Filed under: Sustainable Agriculture, University of North Carolina | Tags: Economic Community Development, Pittsboro, Sustainable Grub
In North Carolina, there are over two hundred towns with less than five thousand people. Many of these towns lack viable job opportunities and residents are forced to leave to find work in other nearby larger cities. As this exodus occurs the workforce diminishes, fewer people utilize services or patronize retail businesses, the tax base shrinks, economic activity slows, and small towns, that were once self-sufficient and self-contained, end up suffering and at times, completely vanishing. The migration of residents from small towns to the big city is not a new story, but as we look to North Carolina’s strong agricultural heritage, The Gillings Sustainable Agriculture Project views our state’s ties to farming as a potential new way to revitalize and preserve many of our state’s small towns.
Will Lambe, Associate Director of The Community and Economic Development Program at the UNC School of Government, and Helen Dombalis, a graduate student at the UNC Gillings School of Global Public Health, are working to connect the state’s movement towards a more local and sustainable food system with ways to maintain the viability of small communities. Will, who recently published a book entitled “Small Towns, Big Ideas, Case Studies in Small Town Economic Development” is not new to helping communities think outside of the box to foster economic development. He has researched and presented findings related to rural economic development strategies to communities in various states throughout the country as well as to an international audience. Now, Will is using the case study approach to assess agriculturally-related initiatives.
As part of this aspect of The Gillings Sustainable Agriculture Project, Will and Helen will be conducting eight case studies of local, sustainable food systems in counties throughout North Carolina that will showcase community economic development resulting from these systems. These cases will begin to identify characteristics, assets and other commonalities among those counties and will likely encompass communities in various states of progression in their development of local food systems – from those that have just a few prospects to those with a strong agricultural infrastructure and networked resource base. As part of this process, specific organizations within each county will be identified for their work within some aspect of food change. Leaders from each organization will be interviewed to learn what the organization has helped to achieve within their community and to explore the organization’s goals and challenges. According to Will and Helen, the intent is to document each system’s development including lessons learned regarding the challenges surmounted, opportunities realized and to identify the ingredients for success. Ultimately these findings, including both barriers to and facilitators of local food system development, will be presented to various county commissioners, economic development professionals, and others who are looking for ways to help save small towns.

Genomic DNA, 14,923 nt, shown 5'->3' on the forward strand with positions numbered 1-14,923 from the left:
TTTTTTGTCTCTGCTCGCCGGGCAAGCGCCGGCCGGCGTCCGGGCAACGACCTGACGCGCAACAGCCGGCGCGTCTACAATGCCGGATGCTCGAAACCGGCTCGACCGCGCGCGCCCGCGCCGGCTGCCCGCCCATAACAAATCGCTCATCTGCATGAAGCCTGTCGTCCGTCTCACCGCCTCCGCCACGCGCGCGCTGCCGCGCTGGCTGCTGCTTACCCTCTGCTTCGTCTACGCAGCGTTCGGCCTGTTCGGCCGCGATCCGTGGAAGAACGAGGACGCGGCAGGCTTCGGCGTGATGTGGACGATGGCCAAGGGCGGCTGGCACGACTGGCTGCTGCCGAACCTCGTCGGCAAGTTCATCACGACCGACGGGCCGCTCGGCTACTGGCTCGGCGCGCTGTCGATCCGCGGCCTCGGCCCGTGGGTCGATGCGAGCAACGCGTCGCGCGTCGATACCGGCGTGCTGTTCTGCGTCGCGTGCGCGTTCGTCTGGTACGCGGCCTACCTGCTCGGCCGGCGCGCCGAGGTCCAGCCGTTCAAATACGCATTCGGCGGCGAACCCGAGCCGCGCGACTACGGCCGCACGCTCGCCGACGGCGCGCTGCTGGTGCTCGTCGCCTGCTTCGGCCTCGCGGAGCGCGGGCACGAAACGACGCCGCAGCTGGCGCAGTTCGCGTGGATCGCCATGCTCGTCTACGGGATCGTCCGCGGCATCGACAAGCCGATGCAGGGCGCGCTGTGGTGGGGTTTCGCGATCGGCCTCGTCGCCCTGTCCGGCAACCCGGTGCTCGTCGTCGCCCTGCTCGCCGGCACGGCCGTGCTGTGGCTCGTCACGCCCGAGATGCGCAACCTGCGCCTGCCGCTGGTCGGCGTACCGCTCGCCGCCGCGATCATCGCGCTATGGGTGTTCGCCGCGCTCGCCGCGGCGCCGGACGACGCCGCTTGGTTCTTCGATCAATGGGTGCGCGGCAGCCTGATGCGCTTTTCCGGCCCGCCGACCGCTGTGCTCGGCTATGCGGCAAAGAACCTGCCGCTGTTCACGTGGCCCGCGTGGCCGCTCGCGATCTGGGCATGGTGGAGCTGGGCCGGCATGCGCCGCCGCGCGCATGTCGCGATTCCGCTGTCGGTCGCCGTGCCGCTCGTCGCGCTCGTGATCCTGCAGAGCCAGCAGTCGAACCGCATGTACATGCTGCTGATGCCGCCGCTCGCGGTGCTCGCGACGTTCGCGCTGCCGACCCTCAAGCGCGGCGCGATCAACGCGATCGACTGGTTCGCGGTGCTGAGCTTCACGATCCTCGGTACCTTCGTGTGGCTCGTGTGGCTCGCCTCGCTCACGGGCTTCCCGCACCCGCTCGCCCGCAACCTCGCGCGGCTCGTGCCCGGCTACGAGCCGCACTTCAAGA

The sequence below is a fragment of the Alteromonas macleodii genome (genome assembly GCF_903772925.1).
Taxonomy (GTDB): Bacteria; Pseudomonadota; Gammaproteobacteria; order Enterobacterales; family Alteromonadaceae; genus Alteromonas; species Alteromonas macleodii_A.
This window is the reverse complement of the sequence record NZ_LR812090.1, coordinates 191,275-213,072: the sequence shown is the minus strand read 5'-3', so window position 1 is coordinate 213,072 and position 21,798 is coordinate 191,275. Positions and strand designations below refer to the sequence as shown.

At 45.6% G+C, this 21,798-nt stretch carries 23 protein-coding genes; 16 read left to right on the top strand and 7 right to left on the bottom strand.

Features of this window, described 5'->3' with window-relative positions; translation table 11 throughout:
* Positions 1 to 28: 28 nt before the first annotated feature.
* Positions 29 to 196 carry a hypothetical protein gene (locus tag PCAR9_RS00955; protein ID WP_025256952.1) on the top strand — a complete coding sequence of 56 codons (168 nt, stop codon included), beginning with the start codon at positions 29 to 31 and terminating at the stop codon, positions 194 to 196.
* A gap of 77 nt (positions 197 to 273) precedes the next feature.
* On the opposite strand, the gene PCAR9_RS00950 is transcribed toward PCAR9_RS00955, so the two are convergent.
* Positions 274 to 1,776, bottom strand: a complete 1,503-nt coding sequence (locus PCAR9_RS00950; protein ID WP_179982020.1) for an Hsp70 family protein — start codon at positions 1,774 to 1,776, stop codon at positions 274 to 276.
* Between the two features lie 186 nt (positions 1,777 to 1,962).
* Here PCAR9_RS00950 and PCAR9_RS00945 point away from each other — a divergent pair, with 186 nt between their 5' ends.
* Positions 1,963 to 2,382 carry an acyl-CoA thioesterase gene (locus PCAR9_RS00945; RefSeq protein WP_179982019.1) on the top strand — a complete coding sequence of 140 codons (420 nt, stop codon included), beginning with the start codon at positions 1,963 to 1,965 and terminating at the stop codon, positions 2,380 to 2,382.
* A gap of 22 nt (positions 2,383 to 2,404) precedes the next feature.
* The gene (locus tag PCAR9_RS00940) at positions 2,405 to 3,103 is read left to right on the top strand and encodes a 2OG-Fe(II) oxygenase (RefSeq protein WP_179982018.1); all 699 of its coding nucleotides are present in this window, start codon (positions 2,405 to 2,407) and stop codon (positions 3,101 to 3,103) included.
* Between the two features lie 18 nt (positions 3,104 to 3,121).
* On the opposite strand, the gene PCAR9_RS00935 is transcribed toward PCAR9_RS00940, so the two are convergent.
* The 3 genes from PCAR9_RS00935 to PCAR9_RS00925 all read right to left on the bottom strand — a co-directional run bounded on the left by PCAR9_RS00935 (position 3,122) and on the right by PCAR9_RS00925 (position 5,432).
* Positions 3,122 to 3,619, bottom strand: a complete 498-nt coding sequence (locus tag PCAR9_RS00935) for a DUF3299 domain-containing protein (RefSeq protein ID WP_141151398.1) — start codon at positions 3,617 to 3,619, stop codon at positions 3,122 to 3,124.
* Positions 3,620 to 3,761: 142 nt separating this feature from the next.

Right here in the Triangle area, Pittsboro clearly seems like a small town success story. Just a half hour south of Chapel Hill in Chatham County, Pittsboro’s dynamic and progressive initiatives are impressive. As Sustainable Grub blogger and Pittsboro resident writes, “Clearly something is happening here that may be instructive for other communities. Within a bicycle ride of my backyard are: the first certified organic farm in our state, the first organic dairy in our region, the first two-year degree program in sustainable agriculture anywhere in the U.S., several incubators where newbie farmers have sprouted on small plots of borrowed land, an international research organization committed to preserving small farms, another devoted to saving rare animal breeds, several seed banks, a biodiesel operation that grows food and fuel, and a food co-op where I can buy local organic food seven days a week and eat the best slow-food-from-a-fast-bar for miles around.”
It’s encouraging to look at Pittsboro as an example of what many other small towns in North Carolina could transform into. Of course, we don’t want exact replicas of Pittsboro across the state and lose a sense of small town diversity, but this is an example worth replicating in some manner. Once completed, these Gillings case studies will help people that are rebuilding communities by learning from the experience of others at the same time they restore and maintain their town’s unique and individual flavor. I’ll keep you updated as Helen and Will trek to counties throughout the state to see how various local organizations are connecting back to their town’s agricultural roots and rebuilding on this sometimes forgotten foundation.
Filed under: Media, Sustainable Agriculture, University of North Carolina | Tags: Center for Health Promotion and Disease Prevention, Facebook
Update! The UNC garden, see previous post for more details, has a Facebook page! Click here to become a fan and follow the progress of this new garden that will be available to students, faculty and staff. While we’re on the topic, The Gillings Sustainable Agriculture Project and The Center for Health Promotion and Disease Prevention have Facebook pages too. Both pages expect to have regular postings about this project and others and will announce related news and events supported by The Center and our community. Click here to become a fan of The Gillings Sustainable Agriculture Project and here to become a fan of The Center for Health Promotion and Disease Prevention. For all pages, just click “Become a Fan” on the left side menu under the profile picture. Be in the know – join today!